From Leesburg Today, July 6, 2010
I am writing as a resident of Loudoun County, living in the Southern Walk at Broadlands community. I am also on the Board of Directors of the Southern Walk at Broadlands HOA, but today I am speaking for myself.
Our HOA is currently locked in to a 65-year contract with Openband to provide video, telephone, and Internet service to all homes in the community. Our community includes residents who are out of work, homes where these services have been turned off due to non-payment, and homes that are in foreclosure and vacant. The HOA must pay Openband for these homes, whether service has been cut off or whether anyone is even living there to receive the services.
Openband was marketed to potential homebuyers as a cutting-edge, next-generation service that would give homeowners top-notch services beyond anything else on the market. Now, just a few years into the contract, we are left with sub-par services which are far behind what is available to other residents of Loudoun County from competitive service providers. Openband has no incentive to improve their service-we are a guaranteed revenue stream for them for the next 65 years.
The HOA pays Openband more than $140/month for every home (vacant or not) in the community. This is for base-level service, it does not include HD channels, long-distance service, a static IP address, or even call-waiting. Many homeowners have subscribed to satellite service despite having to make payments to both Openband and their satellite provider.
The HOA, the utility easements in the neighborhood, and the contract with Openband are constructed in such a way that potential competitors are locked out of the neighborhood, and residents have no negotiating power to improve pricing or service offerings.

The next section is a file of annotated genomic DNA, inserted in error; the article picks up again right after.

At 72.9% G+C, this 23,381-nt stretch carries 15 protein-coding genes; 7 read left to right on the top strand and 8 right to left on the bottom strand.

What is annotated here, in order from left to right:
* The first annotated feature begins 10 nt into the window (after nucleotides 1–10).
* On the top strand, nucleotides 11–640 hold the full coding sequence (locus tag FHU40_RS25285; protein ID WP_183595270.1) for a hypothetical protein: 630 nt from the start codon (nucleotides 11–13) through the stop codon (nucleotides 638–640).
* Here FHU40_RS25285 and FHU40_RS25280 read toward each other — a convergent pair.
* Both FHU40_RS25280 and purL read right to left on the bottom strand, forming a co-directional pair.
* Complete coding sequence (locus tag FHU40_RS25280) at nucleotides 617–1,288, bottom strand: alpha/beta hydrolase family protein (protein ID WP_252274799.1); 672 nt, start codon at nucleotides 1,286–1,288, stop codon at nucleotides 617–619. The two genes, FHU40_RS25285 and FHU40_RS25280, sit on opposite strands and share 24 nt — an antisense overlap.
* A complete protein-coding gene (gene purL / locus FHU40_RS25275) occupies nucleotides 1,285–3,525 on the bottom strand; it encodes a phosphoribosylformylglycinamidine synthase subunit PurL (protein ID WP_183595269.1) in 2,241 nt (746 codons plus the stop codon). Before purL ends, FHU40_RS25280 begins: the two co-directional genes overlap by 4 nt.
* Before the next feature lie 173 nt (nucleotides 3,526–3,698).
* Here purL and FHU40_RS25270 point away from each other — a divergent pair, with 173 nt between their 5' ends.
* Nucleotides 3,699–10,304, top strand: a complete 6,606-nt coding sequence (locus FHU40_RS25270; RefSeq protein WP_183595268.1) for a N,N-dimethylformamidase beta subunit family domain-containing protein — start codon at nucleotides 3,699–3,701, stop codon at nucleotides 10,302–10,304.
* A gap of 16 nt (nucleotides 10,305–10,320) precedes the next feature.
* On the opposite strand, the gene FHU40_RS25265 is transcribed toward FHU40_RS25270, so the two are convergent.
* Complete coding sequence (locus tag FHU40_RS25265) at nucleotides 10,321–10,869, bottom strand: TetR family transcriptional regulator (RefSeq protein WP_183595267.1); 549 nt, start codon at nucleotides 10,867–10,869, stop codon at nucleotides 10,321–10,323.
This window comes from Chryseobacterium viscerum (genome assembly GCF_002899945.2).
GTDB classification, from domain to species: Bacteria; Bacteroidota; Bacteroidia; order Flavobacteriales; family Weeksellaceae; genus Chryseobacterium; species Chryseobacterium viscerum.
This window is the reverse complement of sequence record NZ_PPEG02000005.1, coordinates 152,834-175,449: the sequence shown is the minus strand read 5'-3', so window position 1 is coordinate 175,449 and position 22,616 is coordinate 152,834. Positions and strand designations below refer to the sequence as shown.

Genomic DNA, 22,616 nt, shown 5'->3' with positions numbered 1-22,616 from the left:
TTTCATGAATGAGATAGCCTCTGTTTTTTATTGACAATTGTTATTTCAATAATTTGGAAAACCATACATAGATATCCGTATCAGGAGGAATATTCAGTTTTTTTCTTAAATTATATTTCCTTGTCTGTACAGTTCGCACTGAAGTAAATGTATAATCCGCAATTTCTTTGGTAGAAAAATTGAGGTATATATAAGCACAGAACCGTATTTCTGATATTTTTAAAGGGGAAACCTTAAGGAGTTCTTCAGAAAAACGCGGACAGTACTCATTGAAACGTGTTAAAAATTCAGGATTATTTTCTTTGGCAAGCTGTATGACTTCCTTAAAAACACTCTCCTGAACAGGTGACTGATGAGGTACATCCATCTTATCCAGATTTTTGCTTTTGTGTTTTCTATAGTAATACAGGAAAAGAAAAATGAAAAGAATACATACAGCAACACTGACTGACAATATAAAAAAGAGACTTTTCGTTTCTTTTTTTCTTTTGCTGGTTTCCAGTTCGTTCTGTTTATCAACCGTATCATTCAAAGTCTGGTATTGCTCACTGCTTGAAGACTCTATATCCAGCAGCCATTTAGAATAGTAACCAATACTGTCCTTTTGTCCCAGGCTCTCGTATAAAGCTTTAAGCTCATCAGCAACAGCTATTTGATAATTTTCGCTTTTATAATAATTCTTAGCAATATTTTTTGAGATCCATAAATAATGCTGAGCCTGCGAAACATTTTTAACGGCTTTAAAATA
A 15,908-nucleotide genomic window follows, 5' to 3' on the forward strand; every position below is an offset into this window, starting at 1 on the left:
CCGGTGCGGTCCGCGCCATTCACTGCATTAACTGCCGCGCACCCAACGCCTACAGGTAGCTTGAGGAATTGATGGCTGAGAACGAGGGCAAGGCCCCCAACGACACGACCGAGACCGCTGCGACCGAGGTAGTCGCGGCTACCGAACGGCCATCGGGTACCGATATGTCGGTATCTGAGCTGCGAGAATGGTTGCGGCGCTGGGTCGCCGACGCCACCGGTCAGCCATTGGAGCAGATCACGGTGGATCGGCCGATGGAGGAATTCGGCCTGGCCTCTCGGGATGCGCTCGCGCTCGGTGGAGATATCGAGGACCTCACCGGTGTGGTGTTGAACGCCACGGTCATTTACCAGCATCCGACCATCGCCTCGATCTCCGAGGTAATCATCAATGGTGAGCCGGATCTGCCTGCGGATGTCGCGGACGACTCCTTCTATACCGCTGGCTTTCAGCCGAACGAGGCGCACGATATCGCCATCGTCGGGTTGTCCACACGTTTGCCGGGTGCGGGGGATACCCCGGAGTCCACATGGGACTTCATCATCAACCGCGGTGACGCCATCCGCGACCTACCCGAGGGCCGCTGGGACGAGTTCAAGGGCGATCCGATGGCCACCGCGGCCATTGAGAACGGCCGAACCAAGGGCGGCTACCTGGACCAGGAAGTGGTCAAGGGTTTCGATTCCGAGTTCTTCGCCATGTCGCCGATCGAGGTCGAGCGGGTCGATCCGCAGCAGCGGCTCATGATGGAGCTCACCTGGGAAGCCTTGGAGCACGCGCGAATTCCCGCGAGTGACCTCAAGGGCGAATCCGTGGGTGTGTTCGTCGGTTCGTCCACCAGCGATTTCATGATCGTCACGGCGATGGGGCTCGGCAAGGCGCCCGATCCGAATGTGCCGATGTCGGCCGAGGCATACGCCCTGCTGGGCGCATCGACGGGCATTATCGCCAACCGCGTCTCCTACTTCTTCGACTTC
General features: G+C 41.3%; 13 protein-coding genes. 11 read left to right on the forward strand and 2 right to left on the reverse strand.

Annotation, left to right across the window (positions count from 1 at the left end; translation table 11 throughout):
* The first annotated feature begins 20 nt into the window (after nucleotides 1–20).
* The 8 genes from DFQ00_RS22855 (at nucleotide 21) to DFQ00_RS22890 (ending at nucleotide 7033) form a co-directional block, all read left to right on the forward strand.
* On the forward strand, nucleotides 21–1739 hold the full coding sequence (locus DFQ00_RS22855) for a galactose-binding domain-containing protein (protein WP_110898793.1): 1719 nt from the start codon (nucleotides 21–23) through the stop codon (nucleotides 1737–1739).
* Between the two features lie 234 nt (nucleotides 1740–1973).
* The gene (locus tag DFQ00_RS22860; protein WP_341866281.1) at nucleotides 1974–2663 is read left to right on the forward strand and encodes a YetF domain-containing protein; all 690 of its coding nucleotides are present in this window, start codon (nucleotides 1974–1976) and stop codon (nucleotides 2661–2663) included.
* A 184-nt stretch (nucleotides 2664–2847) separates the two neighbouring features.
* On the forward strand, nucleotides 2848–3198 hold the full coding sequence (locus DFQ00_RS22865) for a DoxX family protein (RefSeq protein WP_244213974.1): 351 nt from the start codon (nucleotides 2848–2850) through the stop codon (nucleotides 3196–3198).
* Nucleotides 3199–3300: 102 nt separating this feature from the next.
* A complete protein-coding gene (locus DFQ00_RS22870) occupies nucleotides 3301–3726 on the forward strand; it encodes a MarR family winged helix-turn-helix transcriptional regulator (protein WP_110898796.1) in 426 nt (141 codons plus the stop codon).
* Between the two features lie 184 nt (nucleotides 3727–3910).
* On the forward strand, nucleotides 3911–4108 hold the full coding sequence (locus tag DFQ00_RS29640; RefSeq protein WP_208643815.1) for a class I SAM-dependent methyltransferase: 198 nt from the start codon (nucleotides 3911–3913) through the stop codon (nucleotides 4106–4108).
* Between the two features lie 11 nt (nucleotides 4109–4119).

The Southern Walk HOA exists only to collect payments from homeowners for Openband. It entered into the contract with Openband, partially owned by the declarant, while the HOA was declarant controlled, before a single home was built. It does not provide any normal HOA services, such as common area maintenance, covenants enforcement, or snow removal. These are provided by a separate HOA. Although the HOA is now controlled by the homeowners, it is stuck with the existing contract and no power to change it.
At $140/month over 65 years for 1,100 homes, Openband stands to receive over $120 million in payments from homeowners in Southern Walk, and the homeowners have absolutely no say in the matter. This is not competitive or fair in any way.
I urge the Board of Supervisors and the county to take action to restore competition to Loudoun County, and give residents of OpenBand communities the ability to negotiate and choose among several providers for the best deal for their cable, telephone, and Internet services.
Douglas Granzow, Southern Walk